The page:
A root canal is necessary if your tooth is severely decayed, has been injured or fractured, and the pulp has become infected or inflamed. To preserve the tooth, a root canal is performed to remove the infection or inflammation and seal the tooth to protect it. Not every tooth, however, needs to have a crown placed. Placement of a crown depends on the location of the affected tooth and the degree of damage.
What Happens During a Root Canal?
According to the American Association of Endodontists, a root canal involves removing an infected or inflamed pulp, and carefully cleaning and shaping the inside of a canal before filling and sealing the space. After the procedure, a crown or other restoration is placed on the tooth to restore it so it functions like the other teeth. You may need to see about getting a root canal if you notice pimples on your gums, or you experience severe pain when you bite or chew. Swollen or tender gums also indicate the need for the treatment, as does deep decay or a darkening of the gums. In addition, a chipped or cracked tooth may lead to root canal therapy.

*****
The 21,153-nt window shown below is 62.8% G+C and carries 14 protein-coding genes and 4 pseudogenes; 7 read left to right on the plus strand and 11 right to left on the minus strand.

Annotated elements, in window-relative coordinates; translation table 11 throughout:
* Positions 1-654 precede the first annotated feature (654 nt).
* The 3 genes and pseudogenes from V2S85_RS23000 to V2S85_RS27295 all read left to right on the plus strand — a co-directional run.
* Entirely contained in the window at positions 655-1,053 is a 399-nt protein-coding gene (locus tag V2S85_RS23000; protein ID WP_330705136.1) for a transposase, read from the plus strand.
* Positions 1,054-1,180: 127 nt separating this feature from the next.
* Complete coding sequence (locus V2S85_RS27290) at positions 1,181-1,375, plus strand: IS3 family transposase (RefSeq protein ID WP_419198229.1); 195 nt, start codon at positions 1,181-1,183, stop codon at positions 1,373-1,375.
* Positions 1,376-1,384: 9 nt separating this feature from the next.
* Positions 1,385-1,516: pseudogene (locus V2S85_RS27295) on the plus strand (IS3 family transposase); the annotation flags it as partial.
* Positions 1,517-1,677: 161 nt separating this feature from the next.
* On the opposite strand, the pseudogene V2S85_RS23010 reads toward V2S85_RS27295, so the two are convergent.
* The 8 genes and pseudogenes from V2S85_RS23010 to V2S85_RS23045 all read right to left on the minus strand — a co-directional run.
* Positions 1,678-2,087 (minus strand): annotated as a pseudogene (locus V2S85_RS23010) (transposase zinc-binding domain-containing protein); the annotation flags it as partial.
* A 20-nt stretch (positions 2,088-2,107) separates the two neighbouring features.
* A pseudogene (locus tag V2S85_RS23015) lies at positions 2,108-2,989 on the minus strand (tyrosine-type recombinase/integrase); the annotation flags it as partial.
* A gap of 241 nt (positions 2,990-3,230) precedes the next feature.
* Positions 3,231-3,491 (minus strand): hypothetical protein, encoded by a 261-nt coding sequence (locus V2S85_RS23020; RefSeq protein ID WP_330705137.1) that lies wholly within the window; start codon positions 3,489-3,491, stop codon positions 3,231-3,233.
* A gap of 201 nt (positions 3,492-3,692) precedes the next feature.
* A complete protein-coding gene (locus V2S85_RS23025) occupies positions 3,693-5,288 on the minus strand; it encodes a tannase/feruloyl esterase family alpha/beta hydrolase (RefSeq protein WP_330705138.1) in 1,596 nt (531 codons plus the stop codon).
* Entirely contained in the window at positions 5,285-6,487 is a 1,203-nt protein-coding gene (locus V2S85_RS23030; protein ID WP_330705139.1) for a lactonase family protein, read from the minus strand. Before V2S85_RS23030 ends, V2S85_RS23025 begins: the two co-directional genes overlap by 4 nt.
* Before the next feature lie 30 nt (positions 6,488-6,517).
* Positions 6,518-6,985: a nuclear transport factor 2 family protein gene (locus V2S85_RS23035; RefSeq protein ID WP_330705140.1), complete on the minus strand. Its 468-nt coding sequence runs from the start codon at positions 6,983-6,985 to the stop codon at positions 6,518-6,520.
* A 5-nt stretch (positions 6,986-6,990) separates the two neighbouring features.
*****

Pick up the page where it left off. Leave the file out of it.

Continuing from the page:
When Is a Crown Placed?
A crown is usually placed toward the back of the mouth, or on a molar, as the back teeth are used the most often during eating. If the affected tooth is an incisor or canine, a crown may not be needed, as either of these two teeth normally are not required for chewing. If the tooth does not have sufficient structure to hold a restoration, we will suggest a post be placed so we can add the restoration, usually a crown, to protect the tooth.
Do you believe you need a root canal? If so, give us a call as soon as possible. Set up an appointment for an exam and consultation today.